NCPA - National Center for Policy Analysis

HEALTH SAVINGS ACCOUNTS SLOW TO CATCH ON

October 23, 2006

Studies have shown that Health Savings Accounts (HSAs) have been slow to catch on with consumers.  A survey by the Kaiser Family Foundation found that only about 4 percent of covered workers are enrolled in such plans in 2006, a rate statistically no different from last year.  And while many experts see this model as the wave of the future for employee benefits, workers need to be better-educated about the plans, and the rules need some improvements.   

But the use of HSAs could rise with two recent announcements by Wal-Mart:

  • Starting in January, Wal-Mart's primary health insurance offering for new employees will be a high-deductible health plan with premiums as low as $11 per pay period in some areas.
  • After employees are enrolled in Wal-Mart's coverage for a year, they can pair the high-deductible plan with a health savings account, plus a contribution of up to $2,400 from Wal-Mart.

Because of Wal-Mart's size, its move is "very significant," says John C. Goodman, president of the National Center for Policy analysis (NCPA).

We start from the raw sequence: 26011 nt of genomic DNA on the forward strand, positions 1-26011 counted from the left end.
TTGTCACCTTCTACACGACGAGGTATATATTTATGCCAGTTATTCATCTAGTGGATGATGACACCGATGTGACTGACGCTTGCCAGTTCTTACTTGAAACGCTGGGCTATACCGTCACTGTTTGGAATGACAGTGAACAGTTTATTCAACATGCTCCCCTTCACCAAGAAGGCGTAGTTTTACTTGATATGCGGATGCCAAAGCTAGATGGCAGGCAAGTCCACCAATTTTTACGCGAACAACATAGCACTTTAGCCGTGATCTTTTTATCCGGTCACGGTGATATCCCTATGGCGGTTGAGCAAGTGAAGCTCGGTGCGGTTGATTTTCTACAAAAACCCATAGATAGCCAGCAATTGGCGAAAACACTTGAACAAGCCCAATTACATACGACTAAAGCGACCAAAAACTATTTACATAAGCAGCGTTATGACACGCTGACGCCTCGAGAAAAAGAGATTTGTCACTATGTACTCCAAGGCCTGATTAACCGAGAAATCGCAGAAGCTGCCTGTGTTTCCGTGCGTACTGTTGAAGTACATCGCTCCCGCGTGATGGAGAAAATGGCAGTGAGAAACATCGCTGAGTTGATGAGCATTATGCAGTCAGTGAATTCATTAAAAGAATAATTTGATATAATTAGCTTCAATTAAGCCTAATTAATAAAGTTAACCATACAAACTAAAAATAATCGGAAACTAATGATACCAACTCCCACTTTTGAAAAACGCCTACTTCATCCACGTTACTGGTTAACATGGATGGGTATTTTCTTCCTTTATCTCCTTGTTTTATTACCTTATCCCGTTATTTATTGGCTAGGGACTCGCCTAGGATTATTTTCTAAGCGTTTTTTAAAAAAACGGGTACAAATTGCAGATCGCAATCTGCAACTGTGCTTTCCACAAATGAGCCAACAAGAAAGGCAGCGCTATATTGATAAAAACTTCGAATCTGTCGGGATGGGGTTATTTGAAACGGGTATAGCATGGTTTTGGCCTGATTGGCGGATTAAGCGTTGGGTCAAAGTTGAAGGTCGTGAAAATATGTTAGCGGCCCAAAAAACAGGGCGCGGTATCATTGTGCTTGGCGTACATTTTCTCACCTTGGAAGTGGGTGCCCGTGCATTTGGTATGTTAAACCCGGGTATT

What's more, Wal-Mart's recent announcement that it's expanding its offer of $4 prescriptions for some generic drugs to Texas will enable consumers to better use HSAs, said Devon Herrick, a senior fellow at the NCPA.

"Wal-Mart gives price transparency," Herrick continued.  "You would immediately know what the price is.  With a drug plan, you have to call the drugstore, you have to ask them how much does this drug cost, and they would ask you who insures you."

Source: Pamela Yip, "Health savings accounts slow to catch on among insured," Dallas Morning News, October 23, 2006.

 

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